Prime destination for succulent lovers

Haworthia coarctata


Scientific Name

Haworthia coarctata Haw.


Aloe coarctata, Apicra bicarinata, Catevala coarctata, Haworthia coarctata var. coarctata, Haworthia reinwardtii subsp. coarctata, Haworthia reinwardtii var. coarctata, Haworthiopsis coarctata

Scientific Classification

Family: Asphodelaceae
Subfamily: Asphodeloideae
Tribe: Aloeae
Genus: Haworthia


Haworthia coarctata is a succulent plant, up to 8 inches (20 cm) tall, that grows in large clumps in its natural habitat. It has long stems packed with robust succulent leaves. They are normally dark green but sometimes acquires a rich purple-red when in full sunlight. It is frequently confused with Haworthia reinwardtii. However H. coarctata has smaller, smoother and rounder tubercles on its leaves (those of H. reinwardtii are sometimes larger, flatter and whiter). H. coarctata also usually has much wider, fatter leaves. Anytime from late spring to fall, the largest, most mature rosettes produce up to 12 inches (30 cm) long, whip-like flower stems. Tiny greenish-white, tubular flowers occur on the stems high above the foliage.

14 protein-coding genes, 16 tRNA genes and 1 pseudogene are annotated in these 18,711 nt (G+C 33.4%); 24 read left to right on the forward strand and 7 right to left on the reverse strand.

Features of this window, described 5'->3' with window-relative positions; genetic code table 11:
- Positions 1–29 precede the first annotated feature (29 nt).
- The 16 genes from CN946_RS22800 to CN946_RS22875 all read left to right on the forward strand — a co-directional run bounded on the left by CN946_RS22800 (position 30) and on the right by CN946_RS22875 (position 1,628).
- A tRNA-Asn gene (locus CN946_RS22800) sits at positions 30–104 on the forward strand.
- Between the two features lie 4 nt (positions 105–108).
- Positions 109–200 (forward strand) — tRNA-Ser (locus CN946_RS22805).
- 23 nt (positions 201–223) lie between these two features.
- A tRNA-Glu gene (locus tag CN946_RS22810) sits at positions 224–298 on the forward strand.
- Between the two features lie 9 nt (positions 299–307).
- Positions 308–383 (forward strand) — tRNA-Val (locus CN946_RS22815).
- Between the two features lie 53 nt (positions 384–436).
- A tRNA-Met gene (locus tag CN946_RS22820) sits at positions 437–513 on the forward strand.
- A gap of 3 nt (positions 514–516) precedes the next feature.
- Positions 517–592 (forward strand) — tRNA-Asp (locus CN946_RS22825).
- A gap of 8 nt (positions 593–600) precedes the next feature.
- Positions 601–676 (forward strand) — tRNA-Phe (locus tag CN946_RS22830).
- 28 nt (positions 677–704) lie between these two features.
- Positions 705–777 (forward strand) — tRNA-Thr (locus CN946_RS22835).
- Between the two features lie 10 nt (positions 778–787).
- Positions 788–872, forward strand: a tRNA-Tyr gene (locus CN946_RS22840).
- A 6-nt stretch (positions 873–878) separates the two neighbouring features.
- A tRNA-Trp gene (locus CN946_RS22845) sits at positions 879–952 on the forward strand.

USDA hardiness zone 9b to 11b: from 25 °F (−3.9 °C) to 50 °F (+10 °C).

How to Grow and Care

These succulents are not considered difficult houseplants to grow. If you can keep a pot of Aloe alive on a windowsill, chances are you can do the same with a dish of Haworthia. As with all succulents, the most dangerous situation is too much water. They should never be allowed to sit in water under any circumstances. At the same time, these decorative, little plants can be grown in interesting containers such as tea cups and even miniature baby shoes. If you're given a Haworthia in such a container, make sure the container had adequate drainage.

Haworthias are small, usually remaining between 3  and 5 inches (7.5 cm and 12.5 cm)  in height, and relatively slow-growing. They are often grown in small clusters in wide, shallow dishes. Over time, clusters will naturally enlarge as the mother plant sends off small plantlets. When the cluster has outgrown its dish, repot in the spring or early summer into a new wide and shallow dish with fresh potting soil. This is also the time to take offsets for propagation.… – See more at: How to Grow and Care for Haworthia


Native to the Eastern Cape Province of South Africa and naturalized in Mexico.

Subspecies, Varieties, Forms, Cultivars and Hybrids


Photo Gallery

Subscribe now and be up to date with our latest news and updates.

Share this with other succulent lovers!